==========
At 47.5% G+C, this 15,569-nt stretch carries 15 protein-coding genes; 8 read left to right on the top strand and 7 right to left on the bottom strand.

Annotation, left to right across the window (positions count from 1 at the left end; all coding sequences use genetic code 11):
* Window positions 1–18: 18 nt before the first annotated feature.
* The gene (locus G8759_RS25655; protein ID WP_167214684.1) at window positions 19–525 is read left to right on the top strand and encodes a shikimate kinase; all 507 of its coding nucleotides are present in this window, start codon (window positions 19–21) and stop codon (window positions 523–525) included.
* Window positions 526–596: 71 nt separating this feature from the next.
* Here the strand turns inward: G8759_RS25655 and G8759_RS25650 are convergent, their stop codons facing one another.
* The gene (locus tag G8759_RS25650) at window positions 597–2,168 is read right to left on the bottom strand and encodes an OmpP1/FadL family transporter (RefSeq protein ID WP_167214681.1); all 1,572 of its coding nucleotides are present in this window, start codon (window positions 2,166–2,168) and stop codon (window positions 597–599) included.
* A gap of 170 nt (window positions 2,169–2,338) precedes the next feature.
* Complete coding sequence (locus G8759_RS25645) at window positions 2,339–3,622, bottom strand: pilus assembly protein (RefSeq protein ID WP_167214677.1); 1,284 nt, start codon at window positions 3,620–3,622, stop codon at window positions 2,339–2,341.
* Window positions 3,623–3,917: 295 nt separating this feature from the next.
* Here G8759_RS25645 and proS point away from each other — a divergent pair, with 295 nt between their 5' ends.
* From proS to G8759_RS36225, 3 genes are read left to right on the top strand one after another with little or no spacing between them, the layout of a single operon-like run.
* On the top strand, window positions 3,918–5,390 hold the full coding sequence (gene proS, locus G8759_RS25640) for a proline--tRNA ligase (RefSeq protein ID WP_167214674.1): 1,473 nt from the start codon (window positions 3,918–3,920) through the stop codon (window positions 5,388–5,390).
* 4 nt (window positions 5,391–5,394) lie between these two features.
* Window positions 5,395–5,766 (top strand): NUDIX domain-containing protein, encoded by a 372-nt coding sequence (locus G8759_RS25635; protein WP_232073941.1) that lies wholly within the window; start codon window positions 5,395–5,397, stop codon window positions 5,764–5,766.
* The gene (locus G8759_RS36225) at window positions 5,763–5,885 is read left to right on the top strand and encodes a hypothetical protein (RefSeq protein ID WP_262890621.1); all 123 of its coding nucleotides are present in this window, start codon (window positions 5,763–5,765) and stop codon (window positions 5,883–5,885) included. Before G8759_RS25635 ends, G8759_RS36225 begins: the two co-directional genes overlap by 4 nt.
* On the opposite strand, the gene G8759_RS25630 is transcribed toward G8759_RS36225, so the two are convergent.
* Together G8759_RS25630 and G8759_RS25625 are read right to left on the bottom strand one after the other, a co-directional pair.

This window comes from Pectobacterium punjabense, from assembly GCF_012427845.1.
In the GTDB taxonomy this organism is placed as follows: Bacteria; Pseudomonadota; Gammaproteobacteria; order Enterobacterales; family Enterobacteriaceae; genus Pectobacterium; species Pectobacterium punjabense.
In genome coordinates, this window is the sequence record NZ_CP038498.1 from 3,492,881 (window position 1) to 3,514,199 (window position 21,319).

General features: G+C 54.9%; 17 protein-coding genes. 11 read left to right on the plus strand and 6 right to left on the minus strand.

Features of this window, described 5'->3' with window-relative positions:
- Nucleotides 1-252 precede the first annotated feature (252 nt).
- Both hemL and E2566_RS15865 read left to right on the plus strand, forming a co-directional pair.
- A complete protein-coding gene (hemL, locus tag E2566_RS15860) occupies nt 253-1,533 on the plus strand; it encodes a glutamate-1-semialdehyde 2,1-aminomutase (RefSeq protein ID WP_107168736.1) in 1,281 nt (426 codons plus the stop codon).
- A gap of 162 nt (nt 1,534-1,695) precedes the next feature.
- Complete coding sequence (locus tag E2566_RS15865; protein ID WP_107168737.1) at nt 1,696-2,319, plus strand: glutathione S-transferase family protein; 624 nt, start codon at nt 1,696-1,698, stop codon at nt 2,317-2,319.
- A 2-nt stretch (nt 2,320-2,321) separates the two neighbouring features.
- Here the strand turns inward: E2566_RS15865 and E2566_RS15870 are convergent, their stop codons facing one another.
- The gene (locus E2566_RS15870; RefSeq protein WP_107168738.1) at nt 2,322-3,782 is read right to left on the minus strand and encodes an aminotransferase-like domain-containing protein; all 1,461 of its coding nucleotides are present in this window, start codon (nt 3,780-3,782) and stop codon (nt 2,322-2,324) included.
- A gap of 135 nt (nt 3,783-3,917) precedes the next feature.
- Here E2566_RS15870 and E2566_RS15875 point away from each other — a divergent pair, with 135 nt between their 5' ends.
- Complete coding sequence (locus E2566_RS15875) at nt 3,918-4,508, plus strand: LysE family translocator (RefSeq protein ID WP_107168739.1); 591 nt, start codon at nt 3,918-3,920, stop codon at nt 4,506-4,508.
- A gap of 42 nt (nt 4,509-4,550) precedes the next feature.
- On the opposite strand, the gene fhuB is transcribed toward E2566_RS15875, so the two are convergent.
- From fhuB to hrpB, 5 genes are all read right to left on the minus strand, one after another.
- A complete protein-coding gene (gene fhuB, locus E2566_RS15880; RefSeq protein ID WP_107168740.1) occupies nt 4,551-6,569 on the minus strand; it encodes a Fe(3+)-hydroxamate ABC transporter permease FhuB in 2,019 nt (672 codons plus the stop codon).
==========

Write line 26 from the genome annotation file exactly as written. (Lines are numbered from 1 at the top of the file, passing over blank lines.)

- A complete protein-coding gene (hemL, locus tag E2566_RS15860) occupies nt 253-1,533 on the plus strand; it encodes a glutamate-1-semialdehyde 2,1-aminomutase (RefSeq protein ID WP_107168736.1) in 1,281 nt (426 codons plus the stop codon).